We began by quizzing our insiders on the winners and losers in the first presidential debate. On this one, the insiders were in remarkable agreement. Democratic candidate Hillary Clinton was seen as the one most helped by the first debate by nearly four in five of the insiders.

Even more remarkable, not a single person concluded that Republican candidate Donald Trump was most helped by the first debate.

Another 2 percent concluded that both candidates were equally helped and 19 percent thought neither candidates reaped benefits from their first televised encounter.

We then asked who was hurt the most by the first debate. On this one, 85 percent said Trump was hurt the most while just 2 percent chose Clinton. Another 4 percent said they were equally hurt but 10 percent said neither one was particularly damaged.

With that said, more than half thought the debates this year move the needle with the electorate with a little more than third saying that the debates won't have a measurable effect.

We closed with a question about the vice-presidential debate held earlier this week. We asked what's the purpose this debate, whether it be the nominees for veep showcasing their qualifications, attacking the opposing ticket or supporting their ticket. Responses were more or less evenly split among all options with the most popular choice being this: Who are these guys anyway?

We collected comments along the way, and a full set of those is attached.


Who was helped the most by the first debate?

• "Independent conservatives were looking for an opportunity to give Trump a chance and he screwed up in a YUGE way."

• "Didn't watch. So over this election."

• "I think Hillary's uptick this past week was due more to Trump and Ms. Machado's back and forth than Trump's horrific debate performance."

• "Trump good for a half-hour and then followed every rabbit trail Lester Holt and Hillary threw at him. Critical issues facing the nation, who cares!"

• "Trump was terrible but apparently only lost a point in RCP."


Who was hurt the most by the first debate?

• "Trump failed to prepare, lost numerous opportunities to exploit Clinton weaknesses."

• "Trump has his base and they will never falter. However, the purpose was to increase his popularity and he failed."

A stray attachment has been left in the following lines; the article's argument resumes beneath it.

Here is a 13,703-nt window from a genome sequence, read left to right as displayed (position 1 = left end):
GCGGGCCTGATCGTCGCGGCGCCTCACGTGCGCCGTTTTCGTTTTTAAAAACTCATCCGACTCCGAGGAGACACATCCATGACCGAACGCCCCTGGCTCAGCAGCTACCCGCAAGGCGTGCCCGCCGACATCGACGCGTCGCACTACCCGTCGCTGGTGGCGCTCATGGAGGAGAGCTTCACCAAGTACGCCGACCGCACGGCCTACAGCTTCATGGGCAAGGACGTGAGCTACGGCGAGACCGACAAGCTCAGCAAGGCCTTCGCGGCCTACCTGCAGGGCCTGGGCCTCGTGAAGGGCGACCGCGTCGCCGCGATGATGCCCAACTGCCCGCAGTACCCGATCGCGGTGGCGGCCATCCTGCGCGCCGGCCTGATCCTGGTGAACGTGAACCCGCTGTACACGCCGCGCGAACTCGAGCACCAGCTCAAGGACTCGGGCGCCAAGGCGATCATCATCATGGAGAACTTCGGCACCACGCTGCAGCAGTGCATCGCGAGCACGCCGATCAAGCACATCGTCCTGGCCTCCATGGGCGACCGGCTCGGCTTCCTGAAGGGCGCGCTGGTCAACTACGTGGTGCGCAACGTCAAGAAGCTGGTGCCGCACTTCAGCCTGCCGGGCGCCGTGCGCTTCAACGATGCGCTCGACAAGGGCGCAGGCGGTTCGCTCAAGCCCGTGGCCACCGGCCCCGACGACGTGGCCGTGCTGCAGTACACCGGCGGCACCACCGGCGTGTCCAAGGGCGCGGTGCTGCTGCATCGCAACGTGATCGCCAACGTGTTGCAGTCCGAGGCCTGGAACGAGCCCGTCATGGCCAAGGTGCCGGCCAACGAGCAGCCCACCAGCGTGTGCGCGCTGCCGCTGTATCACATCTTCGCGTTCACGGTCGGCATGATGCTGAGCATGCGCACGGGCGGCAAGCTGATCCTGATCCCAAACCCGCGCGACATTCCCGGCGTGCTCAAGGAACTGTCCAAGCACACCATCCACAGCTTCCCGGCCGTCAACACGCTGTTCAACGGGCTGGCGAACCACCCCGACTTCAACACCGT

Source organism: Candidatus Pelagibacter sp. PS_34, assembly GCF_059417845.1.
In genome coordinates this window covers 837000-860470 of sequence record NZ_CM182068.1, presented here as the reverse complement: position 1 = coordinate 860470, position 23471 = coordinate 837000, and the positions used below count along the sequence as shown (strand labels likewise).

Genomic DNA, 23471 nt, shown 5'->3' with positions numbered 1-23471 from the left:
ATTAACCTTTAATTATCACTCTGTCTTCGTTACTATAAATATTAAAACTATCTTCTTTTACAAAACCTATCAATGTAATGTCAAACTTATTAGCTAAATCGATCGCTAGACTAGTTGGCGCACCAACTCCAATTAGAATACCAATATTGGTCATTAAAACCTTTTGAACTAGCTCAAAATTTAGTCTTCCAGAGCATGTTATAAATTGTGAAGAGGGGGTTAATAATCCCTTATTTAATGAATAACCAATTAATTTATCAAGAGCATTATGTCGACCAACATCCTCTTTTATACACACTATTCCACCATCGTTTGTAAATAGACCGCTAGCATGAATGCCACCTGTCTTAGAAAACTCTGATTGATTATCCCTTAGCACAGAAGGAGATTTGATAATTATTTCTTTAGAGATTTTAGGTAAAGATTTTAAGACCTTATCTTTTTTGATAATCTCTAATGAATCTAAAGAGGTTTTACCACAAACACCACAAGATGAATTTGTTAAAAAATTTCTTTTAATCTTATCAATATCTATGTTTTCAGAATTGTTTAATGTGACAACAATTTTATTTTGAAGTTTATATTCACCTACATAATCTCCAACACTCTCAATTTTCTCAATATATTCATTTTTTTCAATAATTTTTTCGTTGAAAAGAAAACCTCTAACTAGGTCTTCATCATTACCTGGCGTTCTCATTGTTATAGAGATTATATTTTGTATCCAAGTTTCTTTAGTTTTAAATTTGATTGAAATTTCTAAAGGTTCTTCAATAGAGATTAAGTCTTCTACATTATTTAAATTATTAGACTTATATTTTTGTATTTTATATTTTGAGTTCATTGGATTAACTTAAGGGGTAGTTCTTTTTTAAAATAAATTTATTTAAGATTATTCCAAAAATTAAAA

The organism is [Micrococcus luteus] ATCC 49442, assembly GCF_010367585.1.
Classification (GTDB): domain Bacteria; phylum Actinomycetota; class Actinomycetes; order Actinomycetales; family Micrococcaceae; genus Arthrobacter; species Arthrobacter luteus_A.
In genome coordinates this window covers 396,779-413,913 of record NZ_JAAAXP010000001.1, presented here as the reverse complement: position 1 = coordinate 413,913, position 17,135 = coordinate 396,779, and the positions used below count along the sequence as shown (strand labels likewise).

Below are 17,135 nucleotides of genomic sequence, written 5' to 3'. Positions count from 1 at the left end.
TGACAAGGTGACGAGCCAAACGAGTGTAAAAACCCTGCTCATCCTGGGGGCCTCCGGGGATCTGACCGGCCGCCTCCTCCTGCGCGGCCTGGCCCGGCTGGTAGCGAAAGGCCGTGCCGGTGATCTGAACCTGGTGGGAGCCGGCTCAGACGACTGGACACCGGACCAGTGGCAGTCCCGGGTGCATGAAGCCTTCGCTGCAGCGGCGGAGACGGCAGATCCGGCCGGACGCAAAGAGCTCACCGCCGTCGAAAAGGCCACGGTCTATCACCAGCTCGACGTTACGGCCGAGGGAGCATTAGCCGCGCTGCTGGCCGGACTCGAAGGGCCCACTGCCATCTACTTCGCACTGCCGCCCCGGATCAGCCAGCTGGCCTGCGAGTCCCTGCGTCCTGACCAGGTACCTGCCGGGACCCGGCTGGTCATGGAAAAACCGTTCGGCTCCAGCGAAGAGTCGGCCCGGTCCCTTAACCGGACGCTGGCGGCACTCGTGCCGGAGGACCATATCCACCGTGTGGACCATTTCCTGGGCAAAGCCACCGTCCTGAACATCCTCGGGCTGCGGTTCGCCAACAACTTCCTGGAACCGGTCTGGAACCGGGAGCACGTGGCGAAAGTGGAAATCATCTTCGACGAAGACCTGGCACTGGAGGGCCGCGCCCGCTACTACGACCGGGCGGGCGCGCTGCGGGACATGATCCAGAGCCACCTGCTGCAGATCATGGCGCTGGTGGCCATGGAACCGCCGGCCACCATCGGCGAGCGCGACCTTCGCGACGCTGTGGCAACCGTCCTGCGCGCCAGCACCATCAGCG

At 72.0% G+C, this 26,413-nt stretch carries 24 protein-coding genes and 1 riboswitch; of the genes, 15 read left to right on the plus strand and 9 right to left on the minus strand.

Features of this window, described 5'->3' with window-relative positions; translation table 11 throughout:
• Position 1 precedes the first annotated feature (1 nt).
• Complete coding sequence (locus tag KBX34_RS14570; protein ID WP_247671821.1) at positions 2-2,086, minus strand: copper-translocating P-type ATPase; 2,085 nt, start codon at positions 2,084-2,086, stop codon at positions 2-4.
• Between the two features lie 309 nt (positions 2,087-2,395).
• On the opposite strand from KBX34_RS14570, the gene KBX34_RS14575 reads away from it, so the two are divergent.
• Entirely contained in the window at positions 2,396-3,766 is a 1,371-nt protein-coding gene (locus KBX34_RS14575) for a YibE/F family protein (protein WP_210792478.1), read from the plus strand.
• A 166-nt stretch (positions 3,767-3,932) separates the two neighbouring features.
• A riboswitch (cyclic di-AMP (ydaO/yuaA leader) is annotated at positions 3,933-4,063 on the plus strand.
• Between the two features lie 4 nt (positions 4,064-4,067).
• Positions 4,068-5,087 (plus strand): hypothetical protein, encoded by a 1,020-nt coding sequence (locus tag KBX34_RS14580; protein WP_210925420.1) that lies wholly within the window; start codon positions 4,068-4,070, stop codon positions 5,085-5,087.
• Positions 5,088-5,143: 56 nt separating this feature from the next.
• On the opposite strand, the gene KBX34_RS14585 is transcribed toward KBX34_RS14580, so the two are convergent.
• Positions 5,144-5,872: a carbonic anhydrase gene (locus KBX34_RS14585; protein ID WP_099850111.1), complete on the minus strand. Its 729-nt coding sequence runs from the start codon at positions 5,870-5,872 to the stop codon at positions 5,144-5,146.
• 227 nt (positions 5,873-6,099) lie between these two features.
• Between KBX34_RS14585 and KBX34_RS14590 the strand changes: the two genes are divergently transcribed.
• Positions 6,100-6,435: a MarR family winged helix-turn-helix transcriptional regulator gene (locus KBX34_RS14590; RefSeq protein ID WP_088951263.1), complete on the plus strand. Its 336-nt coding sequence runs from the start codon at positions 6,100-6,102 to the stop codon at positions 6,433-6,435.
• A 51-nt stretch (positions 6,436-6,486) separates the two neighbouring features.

• "We, the people, were most hurt. We're damned if we do, and damned if we don't."

• "Someone who's not an establishment Republican may see it differently. Call me old school — guilty."

• "He was hurt only modestly in the debate but responded with more goofiness. He needs to play error free ball to win from here."


Based on what you know now, do the debates this year move the needle with the electorate?

• "I just don't know anymore. I'm struggling to understand this whole election without using something useless like rationalization. Ping me when it's over, I'll be the one helping House friends in Dallas County."

• "Everyone I know is resolute in their hatred for one, the other, or both. I suppose if Trump really steps in it, it could move him backwards, but I've been saying that for over a year. Hillary probably won't mess up."

• "This election cycle has been different in every way imaginable and unimaginable. With a few weeks left, everything moves the needle, including the debates."

• "So many undecideds — if polls suggest 9 percent undecided, this could equal unmotivated to vote. Debates represent last real good opportunities to move the needle."

• "Trump's base (over 50, white, undereducated men) support him more passionately, while everyone else is either moving to Clinton, Johnson/Weld, not voting, or moving to Canada."


What's the main purpose of this week's vice presidential debate?

• "Both veep candidates got in good shots on the opposition. Kaine actually put more fire on the target, but he did it in an obnoxious manner."

• "Expand on their ticket's policy initiatives... except Trump/Pence ticket has no policy initiatives, so in Pence's case, making the case for why he accepted Trump's invitation to be on the ticket so he can salvage some sort of exit plan for himself..."

• "I know a few people who have said their decision will hinge on this, but I don't believe it."

• "Hey, we got two almost 70-year-olds with questionable health. No. 2 could easily become President."

• "None of the above. It has no real purpose. Who started these stupid VP debates anyway?"